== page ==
Geospatial Conference Highlights Success of Technology

February 13, 2003

COLUMBUS, Ohio — Learning to use a variety of geospatial technologies and successfully applying them to agriculture and natural resources land use planning and management will be the key focus of an in-depth Ohio geospatial technology conference — the first program of its nature to be held in the United States. The Ohio Geospatial Technology Conference for Agriculture and Nature Resource Applications will be held March 24-26 at the Holiday Inn Worthington Convention Center in Columbus, Ohio. Pre-registration, due by March 10, is $130. After March 10, registration will be $150. Nathan Watermeier, an Ohio State University Extension Technology Program Leader and conference chair, said the purpose of the conference is to pull together people in Ohio who have used geospatial technologies and have showed them to be successful in agricultural and natural resource applications. Geospatial technology involves using such tools as GPS, geographic information systems (GIS), remote sensing, digital data and computer software to help manage agriculture lands, wetlands, forests, rural/urban interfacing and other land use issues. “We held an introductory workshop on remote sensing last year and had 95 people show up,” said Watermeier. “We received enough positive feedback with that one workshop in one day to tell us that we needed to continue providing information on geospatial technologies. With this conference, there are a variety of features that make it unique.” The Ohio Geospatial Technology Conference will start off with a keynote address from Fred Limp, director for the Center for Advanced Spatial Technologies (CAST) from the University of Arkansas. Limp will share his vision and experiences with the group on geospatial applications around the world. An evening banquet is also planned with another keynote presentation by Kathryn Sullivan, COSI President and CEO, and a former NASA astronaut who will share her experiences on mapping and exploring Earth both in the depths of the ocean and from space. The conference boasts a comprehensive list of topics including discussions on the use of geospatial technologies on homeland security, pre-conference workshops on remote sensing and geographic information systems, an interactive trade show and poster session, 10 different mini-workshops that teach participants how to apply what they learned, a visual image and design competition and a free CD-ROM of the conference proceedings. In all, more than 24 presentations will highlight the conference involving soil mapping, land-use and watershed management, water quality, forestry, aquatic life, wetlands, riparians, coastal management, vegetation, ecological habitats and fish and wildlife. Sponsors for the geospatial conference include Ohio State University Geospatial Program for Agriculture and Natural Resources, Ohio State College of Food, Agricultural and Environmental Sciences, Ohio State School of Natural Resources, Ohio State Extension, All Ohio Chapter of Soil and Water Conservation Society, Ohio Geographically Referenced Information Program, Environmental Systems Research Institute (ESRI), Ohio NASA Space Grant Consortium, Ohio Agricultural Technologies Association, The Ohio State University Watershed Academy and several other Ohio universities, state and federal agencies and industry partners. For more information on the conference contact Nathan Watermeier at (614) 688-3442 or watermeier.2@osu.edu, log on to http://geospatial.osu.edu/conference.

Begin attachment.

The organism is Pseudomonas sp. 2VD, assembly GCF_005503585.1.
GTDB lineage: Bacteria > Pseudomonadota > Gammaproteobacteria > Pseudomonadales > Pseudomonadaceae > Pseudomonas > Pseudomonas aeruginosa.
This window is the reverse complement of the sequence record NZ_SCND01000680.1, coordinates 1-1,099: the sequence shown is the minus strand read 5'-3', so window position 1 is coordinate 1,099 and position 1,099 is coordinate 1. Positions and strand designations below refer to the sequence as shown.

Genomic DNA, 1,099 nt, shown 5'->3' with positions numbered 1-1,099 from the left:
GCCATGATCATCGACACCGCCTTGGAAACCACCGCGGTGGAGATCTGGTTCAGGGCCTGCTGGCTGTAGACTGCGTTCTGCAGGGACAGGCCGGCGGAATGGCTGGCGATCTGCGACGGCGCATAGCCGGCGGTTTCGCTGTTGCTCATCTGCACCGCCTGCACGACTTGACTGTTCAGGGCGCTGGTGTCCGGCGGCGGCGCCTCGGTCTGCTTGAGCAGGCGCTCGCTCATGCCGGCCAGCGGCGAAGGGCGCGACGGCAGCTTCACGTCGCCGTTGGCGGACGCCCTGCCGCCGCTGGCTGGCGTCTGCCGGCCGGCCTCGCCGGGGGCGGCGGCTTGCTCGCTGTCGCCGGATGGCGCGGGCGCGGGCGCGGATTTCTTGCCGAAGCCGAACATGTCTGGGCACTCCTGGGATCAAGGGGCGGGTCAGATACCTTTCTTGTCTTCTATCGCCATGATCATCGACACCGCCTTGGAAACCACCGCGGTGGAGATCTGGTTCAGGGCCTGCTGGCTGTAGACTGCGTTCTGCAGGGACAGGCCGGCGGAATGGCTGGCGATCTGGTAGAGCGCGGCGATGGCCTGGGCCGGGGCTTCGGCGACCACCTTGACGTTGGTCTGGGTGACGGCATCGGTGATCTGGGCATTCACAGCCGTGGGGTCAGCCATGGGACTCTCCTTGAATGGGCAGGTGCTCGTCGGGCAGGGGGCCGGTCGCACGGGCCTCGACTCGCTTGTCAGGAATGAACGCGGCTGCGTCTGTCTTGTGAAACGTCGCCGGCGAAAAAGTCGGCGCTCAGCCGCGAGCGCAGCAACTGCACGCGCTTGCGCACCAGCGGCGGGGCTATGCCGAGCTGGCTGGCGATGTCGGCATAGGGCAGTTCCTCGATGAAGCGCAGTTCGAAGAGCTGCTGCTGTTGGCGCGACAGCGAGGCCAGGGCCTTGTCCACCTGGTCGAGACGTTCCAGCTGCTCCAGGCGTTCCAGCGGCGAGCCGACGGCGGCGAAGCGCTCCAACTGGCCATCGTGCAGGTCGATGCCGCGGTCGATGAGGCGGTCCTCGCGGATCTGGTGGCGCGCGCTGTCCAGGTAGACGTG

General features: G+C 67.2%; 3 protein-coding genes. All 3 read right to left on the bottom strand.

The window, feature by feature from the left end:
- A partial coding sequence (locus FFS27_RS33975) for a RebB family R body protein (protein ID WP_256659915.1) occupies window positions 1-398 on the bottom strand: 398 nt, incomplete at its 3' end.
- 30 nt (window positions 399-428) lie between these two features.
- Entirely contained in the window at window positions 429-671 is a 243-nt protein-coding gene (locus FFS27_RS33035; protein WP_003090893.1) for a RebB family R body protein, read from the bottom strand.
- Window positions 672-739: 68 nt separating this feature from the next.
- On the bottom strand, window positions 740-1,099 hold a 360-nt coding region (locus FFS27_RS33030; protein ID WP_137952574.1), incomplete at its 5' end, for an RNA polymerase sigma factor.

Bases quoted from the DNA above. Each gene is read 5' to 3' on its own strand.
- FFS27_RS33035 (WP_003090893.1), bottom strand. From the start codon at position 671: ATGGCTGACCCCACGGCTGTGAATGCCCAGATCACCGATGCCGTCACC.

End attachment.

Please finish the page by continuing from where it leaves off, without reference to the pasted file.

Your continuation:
Author(s): 
Candace Pollock
Source(s): 
Nathan Watermeier